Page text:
“This Looks Like a Job For…” – Act 8:26-40

Take a look at vv. 29-35.

29And the Spirit said to Philip, “Go over and join this chariot.” 30 So Philip ran to him and heard him reading Isaiah the prophet and asked, “Do you understand what you are reading?” 31 And he said, “How can I, unless someone guides me?” And he invited Philip to come up and sit with him.

32 Now the passage of the Scripture that he was reading was this:

      “Like a sheep he was led to the slaughter and like a lamb before its shearer is silent, so he opens not his mouth. 33 In his humiliation justice was denied him. Who can describe his generation? For his life is taken away from the earth.”

34 And the eunuch said to Philip, “About whom, I ask you, does the prophet say this, about himself or about someone else?” 35 Then Philip opened his mouth, and beginning with this Scripture he told him the good news about Jesus.

Philip, upon arriving on the scene was prompted by the Spirit to run up to the chariot of the Eunuch. Running alongside it, he overheard the man reading from the Book of Isaiah chapter 53, which is “The Suffering Servant” prophecy. Upon hearing the reading of the Scriptures, Philip saw an inroad to this man to share with him the good news of Jesus Christ. Philip didn’t hesitate. He didn’t reflect, “Oh, this is an uncomfortable situation. He’s obviously an Ethiopian Eunuch. He’s a different race, a different social status, and he’s looked down upon by my people because he’s a eunuch.” No, Philip jumped right in and struck up a conversation with him about the text. In the course of that conversation, with Philip’s knowledge of Jesus Christ’s fulfillment of that prophecy, Philip was able to “tell him the good news about Jesus.”

So, what was the result of this divine appointment and the faithfulness of Philip? Look at vv. 36-38.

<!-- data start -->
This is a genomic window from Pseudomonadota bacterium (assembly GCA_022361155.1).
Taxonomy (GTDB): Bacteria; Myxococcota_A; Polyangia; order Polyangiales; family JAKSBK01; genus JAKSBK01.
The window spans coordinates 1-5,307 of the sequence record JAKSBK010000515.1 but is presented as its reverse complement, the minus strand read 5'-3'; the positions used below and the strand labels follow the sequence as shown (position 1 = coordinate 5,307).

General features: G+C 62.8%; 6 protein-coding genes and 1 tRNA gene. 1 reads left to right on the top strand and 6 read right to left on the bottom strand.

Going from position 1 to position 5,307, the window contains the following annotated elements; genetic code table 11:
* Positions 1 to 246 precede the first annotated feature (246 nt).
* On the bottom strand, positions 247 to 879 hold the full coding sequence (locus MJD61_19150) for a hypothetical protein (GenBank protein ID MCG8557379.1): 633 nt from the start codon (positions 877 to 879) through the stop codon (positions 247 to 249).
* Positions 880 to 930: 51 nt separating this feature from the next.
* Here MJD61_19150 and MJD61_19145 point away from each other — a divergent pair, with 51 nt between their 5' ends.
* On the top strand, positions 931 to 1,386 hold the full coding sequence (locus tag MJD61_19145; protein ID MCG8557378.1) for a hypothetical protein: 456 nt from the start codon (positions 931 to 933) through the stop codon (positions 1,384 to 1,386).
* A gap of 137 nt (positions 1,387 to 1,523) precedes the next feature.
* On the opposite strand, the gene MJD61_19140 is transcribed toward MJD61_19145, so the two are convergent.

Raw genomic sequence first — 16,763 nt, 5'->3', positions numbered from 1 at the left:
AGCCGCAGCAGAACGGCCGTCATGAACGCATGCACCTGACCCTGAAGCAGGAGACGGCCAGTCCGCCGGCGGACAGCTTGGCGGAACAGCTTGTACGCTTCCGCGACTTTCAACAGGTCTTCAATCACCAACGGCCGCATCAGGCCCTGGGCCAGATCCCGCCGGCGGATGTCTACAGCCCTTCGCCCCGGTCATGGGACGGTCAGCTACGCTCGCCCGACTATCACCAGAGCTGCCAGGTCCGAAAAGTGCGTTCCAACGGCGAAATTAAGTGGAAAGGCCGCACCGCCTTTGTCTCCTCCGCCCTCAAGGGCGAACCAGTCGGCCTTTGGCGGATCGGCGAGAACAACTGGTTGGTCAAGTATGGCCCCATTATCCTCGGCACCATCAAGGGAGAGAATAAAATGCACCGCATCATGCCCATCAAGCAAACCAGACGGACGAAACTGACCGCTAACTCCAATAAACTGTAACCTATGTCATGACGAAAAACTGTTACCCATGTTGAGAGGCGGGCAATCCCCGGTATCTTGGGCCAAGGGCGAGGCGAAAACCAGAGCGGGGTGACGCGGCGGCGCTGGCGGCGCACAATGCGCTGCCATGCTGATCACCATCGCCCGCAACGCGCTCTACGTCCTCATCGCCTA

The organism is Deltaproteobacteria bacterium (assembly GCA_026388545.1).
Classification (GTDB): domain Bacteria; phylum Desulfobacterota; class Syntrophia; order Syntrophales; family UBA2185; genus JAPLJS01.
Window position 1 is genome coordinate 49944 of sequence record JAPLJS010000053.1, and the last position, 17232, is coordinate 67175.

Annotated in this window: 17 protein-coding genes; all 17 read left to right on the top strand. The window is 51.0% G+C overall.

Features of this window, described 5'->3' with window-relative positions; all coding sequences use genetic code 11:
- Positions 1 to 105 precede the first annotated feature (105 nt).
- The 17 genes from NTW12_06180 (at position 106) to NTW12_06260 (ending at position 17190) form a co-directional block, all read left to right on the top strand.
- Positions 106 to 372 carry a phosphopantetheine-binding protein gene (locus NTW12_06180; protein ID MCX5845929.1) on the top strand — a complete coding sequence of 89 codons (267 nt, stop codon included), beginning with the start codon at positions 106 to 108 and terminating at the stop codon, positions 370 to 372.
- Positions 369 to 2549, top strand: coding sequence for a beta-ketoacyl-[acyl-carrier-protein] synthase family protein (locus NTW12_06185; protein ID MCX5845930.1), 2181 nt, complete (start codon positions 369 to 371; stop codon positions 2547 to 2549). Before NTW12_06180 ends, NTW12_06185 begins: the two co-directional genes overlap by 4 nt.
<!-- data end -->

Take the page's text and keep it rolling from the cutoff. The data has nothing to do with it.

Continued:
36 And as they were going along the road they came to some water, and the eunuch said, “See, here is water! What prevents me from being baptized?” 38 And he commanded the chariot to stop, and they both went down into the water, Philip and the eunuch, and he baptized him.

The Ethiopian believed the gospel! Still more, after trusting in Jesus Christ as his Lord and Savior, the Ethiopian eunuch asked Philip, “See, here is water! What prevents me from being baptized?” There was no reason. While the doors to the temple in Jerusalem were shut for him, the doors of the Kingdom of God were wide open.

The eunuch, in his faith in Christ, was now a full member of the one church of God (the body of Christ), baptized by the Holy Spirit, just like every other Christian. The prophesy in Isaiah had come to fulfillment. And, appropriately, Philip promptly baptized him with water.

On a side note – If you are a believer (a disciple of Jesus Christ) and have not been baptized, you should be. What are you waiting for? The Lord has commanded you be baptized. “What prevents you from being baptized?”

Verse 39:

39 And when they came up out of the water, the Spirit of the Lord carried Philip away, and the eunuch saw him no more, and went on his way rejoicing.

I. Howard Marshall comments about this passage saying, “The way in which the story is told bears some structural resemblances to another story in which a Stranger joined two travelers and opened up the Scriptures to them, took part in a sacramental act, and then disappeared from view.”[4] This stranger Marshall refers to was, of course, Jesus. Luke 24:27, the account of events on the road to Emmaus, tells us, “And beginning with Moses and all the Prophets, he interpreted to them in all the Scriptures the things concerning himself.”

The Gospel of Jesus Christ can be taught or preached from the starting point of any passage in the Old Testament (or the New, for that matter). Jesus demonstrated this to the two men on the Road to Emmaus, Philip did it from the passage in Isaiah to the Eunuch. And this is one of the reasons why I repeatedly ask, as we study the Old Testament together in the evening service, “Where is Jesus in this passage?”

The Eunuch would not have heard the message if not told it by another. Hence, the Lord called Philip and sent him to take care of it. Philip heard the call. He acted upon it. He was faithful in carrying out his calling. And the Lord blessed his obedience.